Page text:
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Armstrong, Nigel (2005) Translation, Linguistics, Culture: A French-English Handbook.

Clevedon: Multilingual Matters. Pp. 218 (Hbk) $ 109.95 ISBN 1-85359-806-2/(pbk) $44.95 ISBN 1-85359-805-4

While the declared aims of this volume are modest, its publication is a welcome addition to the literature on translation. The author achieves admirably the aims which he sets out in the opening pages of providing background for students studying translation as part of a first degree or taught postgraduate course in French-English translation.

The book gives a pleasing overview of the major problems encountered when working on translation between French and English. It contains a wealth of examples covering text types ranging from the literary to the semi-technical, for the most part expertly translated and highly apposite. 

While the book can lay no great claim to originality in its component parts, it draws well on recent scholarship and its overall presentation is both more linguistically rigorous and systematic than most other introductory textbooks on approaches to translation currently available.

While entitled 'the linguistic bases of translation' Chapter 1 gives a sound presentation of the relationship between linguistic and cultural knowledge and the necessity of both for adequate translation, using the classic approaches of structural linguistics (Saussure) and linguistic relativity (Sapir-Whorf). 

In Chapter 2 the author tackles some of the non-linguistic aspects of decoding a text in order to translate it. Starting perhaps somewhat curiously but not uninterestingly given the work of Venuti, on 'foreignising' translations, before moving on more conventionally to text types and examples of how culture is infused in language. The chapter ends with a pleasingly exemplified discussion of translation loss and compensation.

Chapters 3 to 5 constitute the linguistic core of the book, dealing with translation issues and word level (morphology), words in combination (lexical semantics) and syntax. Chapter 6 deals with translation techniques and procedures using the fundamental notions of modulation and transposition introduced by Vinay and Darbelnet. It is perhaps regrettable that a fair number of pages are heavily dependent on Astington (1983) whose categorisation is certainly refined and clarified but whose examples dominate.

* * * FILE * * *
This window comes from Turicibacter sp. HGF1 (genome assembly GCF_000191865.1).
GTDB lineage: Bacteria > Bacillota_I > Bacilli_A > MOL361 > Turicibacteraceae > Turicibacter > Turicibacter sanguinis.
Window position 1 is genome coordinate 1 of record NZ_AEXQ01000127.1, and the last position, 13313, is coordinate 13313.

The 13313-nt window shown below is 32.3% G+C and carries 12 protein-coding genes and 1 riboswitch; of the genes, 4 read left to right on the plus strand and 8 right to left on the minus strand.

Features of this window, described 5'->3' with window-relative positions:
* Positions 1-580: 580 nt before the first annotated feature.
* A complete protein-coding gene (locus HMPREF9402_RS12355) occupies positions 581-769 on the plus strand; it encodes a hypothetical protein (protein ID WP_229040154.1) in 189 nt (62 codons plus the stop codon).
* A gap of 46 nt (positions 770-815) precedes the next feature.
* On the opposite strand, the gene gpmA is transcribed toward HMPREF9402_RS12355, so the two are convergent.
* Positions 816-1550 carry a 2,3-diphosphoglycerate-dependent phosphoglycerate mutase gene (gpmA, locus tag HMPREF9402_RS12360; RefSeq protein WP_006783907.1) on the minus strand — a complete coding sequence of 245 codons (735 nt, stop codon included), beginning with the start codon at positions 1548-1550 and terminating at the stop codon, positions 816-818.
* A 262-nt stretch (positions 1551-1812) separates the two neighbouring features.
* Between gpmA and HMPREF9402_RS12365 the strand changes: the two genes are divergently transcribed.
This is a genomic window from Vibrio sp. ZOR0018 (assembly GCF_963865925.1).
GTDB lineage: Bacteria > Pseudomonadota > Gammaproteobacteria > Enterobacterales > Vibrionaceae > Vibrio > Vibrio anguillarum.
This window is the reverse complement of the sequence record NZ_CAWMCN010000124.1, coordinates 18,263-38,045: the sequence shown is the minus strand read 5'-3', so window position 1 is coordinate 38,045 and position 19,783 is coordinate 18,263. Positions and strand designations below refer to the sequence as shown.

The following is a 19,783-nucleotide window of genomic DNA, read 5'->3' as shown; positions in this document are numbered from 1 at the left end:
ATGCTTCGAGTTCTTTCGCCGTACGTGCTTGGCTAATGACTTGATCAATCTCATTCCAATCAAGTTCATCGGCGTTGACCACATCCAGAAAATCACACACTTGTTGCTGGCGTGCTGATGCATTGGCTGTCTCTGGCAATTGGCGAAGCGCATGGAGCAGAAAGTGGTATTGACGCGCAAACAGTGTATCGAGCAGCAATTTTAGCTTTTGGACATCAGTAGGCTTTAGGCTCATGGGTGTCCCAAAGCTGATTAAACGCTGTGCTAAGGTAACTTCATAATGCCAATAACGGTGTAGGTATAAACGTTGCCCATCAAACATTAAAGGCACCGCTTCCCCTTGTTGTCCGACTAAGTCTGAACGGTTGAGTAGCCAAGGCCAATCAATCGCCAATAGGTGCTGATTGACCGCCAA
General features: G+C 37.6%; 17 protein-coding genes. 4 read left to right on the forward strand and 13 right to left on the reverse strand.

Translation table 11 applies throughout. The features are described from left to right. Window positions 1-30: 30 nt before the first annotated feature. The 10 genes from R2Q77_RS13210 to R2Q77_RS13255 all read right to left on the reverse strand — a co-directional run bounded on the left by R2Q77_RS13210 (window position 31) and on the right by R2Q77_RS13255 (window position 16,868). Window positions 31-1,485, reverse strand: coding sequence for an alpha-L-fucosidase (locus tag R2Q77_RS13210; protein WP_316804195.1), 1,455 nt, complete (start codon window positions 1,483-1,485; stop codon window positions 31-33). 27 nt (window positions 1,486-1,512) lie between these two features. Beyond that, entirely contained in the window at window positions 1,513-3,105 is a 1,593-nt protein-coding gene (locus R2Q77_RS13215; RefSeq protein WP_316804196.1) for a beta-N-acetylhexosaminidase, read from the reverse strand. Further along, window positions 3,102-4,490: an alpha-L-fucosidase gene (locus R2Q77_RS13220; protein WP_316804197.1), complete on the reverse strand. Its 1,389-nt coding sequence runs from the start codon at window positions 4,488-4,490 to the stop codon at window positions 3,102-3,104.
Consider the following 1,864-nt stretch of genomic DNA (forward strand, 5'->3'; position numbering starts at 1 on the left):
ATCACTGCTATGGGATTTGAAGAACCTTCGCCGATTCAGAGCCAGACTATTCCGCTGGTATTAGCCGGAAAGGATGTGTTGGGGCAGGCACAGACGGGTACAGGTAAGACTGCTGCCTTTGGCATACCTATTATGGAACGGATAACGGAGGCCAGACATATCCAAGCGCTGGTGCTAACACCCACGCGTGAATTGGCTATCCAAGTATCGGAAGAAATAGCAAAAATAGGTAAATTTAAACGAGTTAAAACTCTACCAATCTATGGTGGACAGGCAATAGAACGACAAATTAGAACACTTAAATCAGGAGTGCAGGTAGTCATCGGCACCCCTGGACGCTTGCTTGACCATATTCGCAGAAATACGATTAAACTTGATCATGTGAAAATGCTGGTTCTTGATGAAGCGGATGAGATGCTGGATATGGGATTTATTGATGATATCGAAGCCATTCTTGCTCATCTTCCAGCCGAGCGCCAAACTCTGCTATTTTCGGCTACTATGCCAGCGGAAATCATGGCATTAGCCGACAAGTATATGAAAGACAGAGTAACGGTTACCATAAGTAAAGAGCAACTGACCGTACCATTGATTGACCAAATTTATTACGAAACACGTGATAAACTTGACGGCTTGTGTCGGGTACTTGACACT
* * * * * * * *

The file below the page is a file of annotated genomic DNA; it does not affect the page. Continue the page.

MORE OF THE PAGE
Chapter 7 may be something of a missed opportunity to apply other aspects of semantics and possibly pragmatics to matters such as humour, metaphor and metonymy and perhaps to apply some of the more recent findings of discourse and conversational analysis in dealing with issues such as anaphora and cohesion. On the other hand, this chapter is necessary to tie up one or two other ends which remain both defiantly loose but well worth including, such as punctuation and multiple equivalence. It is indicative of the author's practical approach which is further underlined by the translation commentary that ends the chapter. There follows a conclusion which is a short summary of what the author has sought to do.

While I can see some students baulking at the systematic use of linguistic concepts (although Armstrong's apologia is convincing to the converted like myself) and what might appear to be the relative technicality of some of the terminology used, the book is undoubtedly a welcome and useful addition to the growing armoury of text books on translation techniques and I would be happy to use it as the core text on a French-English translation unit. That the work is devoted to a single language pair may prove to be a deterrent to some concerned with other translation dyads and to colleagues requiring a wider range of exemplification. My hope in this regard, however, is that specialists in other languages take inspiration and write companion volumes for their students and colleagues. For JoSTrans readers who are translators working between French and English, its interest is dependent on this non-target group's desire to reflect on the linguistic and cultural underpinning their practice.

Tim PooleyLondon Metropolitan University
t.pooley@londonmet.ac.uk